• Foreclosure / Short Sale / DIL included in Bankruptcy – You may apply for a Conventional, Fannie Mae loan after a minimum FOUR (4) years from the DISCHARGE of a Chapter 7 Bankruptcy, TWO (2) years from the DISCHARGE of a Chapter 13 Bankruptcy
  • Short Sale / Deed in Lieu of Foreclosure – UPDATED – Effective 7/29/2014:  Short Sale or Deed in Lieu of Foreclosure not included in a Bankruptcy has a new Waiting Period of FOUR (4) years from date your name is removed from title.

Credit must be re-established with a minimum 620 credit score.

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2019 Conventional (Freddie Mac) Guidelines

Bankruptcy (7,11,13) – You may apply for a Conventional, Freddie Mac loan after your Chapter 7 bankruptcy has been discharged for FOUR (4) years, or as determined by Loan Products Advisor (AUS)

  • Foreclosure – You may apply for a Conventional, Freddie Mac loan SEVEN (7) years after the sale date of your foreclosure or as determined by Loan Products Advisor (AUS)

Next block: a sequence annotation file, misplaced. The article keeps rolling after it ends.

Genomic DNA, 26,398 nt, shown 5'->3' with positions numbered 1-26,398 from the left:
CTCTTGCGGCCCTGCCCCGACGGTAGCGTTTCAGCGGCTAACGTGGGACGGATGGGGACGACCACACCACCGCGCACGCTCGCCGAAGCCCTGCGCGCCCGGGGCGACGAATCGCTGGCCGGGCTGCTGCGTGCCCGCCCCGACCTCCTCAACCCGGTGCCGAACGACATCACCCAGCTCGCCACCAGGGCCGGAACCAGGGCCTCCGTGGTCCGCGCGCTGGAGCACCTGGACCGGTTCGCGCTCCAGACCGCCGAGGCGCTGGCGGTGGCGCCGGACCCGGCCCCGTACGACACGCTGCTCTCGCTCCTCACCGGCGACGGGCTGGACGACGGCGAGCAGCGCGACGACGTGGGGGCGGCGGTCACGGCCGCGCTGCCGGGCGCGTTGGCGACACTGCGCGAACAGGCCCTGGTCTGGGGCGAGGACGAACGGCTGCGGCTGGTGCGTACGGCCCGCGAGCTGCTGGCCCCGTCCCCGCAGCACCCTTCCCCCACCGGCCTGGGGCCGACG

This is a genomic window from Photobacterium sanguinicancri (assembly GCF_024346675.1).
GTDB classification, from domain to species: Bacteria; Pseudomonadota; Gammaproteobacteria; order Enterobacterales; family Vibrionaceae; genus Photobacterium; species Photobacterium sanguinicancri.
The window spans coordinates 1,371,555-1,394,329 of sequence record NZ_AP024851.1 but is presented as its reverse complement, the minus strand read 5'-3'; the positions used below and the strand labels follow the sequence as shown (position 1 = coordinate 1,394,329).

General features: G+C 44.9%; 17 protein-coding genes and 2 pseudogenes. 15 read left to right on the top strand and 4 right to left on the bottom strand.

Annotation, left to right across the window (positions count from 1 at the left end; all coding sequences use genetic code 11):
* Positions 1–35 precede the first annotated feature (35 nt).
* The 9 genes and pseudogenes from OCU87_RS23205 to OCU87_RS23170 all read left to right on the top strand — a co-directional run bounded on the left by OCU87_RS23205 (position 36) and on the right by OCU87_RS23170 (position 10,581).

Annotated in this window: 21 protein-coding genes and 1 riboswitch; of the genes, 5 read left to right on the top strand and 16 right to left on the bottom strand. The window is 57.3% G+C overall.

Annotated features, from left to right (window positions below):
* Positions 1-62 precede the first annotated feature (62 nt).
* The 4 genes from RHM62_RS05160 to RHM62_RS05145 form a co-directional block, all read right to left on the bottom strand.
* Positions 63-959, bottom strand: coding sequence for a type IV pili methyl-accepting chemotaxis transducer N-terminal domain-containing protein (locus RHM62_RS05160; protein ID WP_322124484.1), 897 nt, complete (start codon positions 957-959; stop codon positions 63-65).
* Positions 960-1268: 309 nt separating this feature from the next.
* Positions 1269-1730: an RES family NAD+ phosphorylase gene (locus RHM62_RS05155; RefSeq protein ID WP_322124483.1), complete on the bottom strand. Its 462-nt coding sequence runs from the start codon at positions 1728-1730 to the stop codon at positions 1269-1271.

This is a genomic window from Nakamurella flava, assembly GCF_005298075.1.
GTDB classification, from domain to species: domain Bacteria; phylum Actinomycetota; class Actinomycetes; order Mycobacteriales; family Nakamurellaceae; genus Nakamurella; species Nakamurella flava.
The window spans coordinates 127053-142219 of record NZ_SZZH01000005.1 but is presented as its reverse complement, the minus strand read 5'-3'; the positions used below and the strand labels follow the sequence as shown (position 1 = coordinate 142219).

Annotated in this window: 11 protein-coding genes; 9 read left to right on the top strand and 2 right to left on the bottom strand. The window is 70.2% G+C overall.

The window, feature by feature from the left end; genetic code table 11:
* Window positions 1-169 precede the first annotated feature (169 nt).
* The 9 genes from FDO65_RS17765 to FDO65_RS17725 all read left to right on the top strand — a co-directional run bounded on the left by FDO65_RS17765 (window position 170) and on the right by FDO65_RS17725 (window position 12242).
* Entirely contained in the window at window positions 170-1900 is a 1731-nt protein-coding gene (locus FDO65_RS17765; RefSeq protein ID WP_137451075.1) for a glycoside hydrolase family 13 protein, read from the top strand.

• Foreclosure / Short Sale / DIL included in Bankruptcy – You may apply for a Conventional, Freddie Mac loan after a minimum FOUR (4) years after the sale date of your foreclosure or as determined by Loan Products Advisor (AUS)
  • Short Sale / Deed in Lieu of Foreclosure –
  • You may apply for a Conventional, Freddie Mac loan FOUR (4) years after the sale date of your foreclosure or as determined by Loan Products Advisor (AUS)

Credit must be re-established with a minimum 620 credit score.

Fannie Mae and Freddie Mac have reduced waiting periods in cases of extenuating circumstances

Date of Credit Report must be after the above waiting period to be eligible for Conventional financing after hardship.

NOTE:  I do not yet have a success story for someone qualifying for the reduced time frames that Freddie Mac proposes to offer.  That shouldn’t stop you from trying.

2019 Jumbo Mortgage Guidelines

  • Bankruptcy – You may apply for a Jumbo mortgage loan once any chapter of bankruptcy has been discharged for FOUR (4) years, FIVE (5) years if multiple bankruptcy occurs on credit profile.
  • Foreclosure – You may apply for a Jumbo mortgage loan SEVEN (7) years after the sale date of your foreclosure.  Additional qualifying requirements may apply,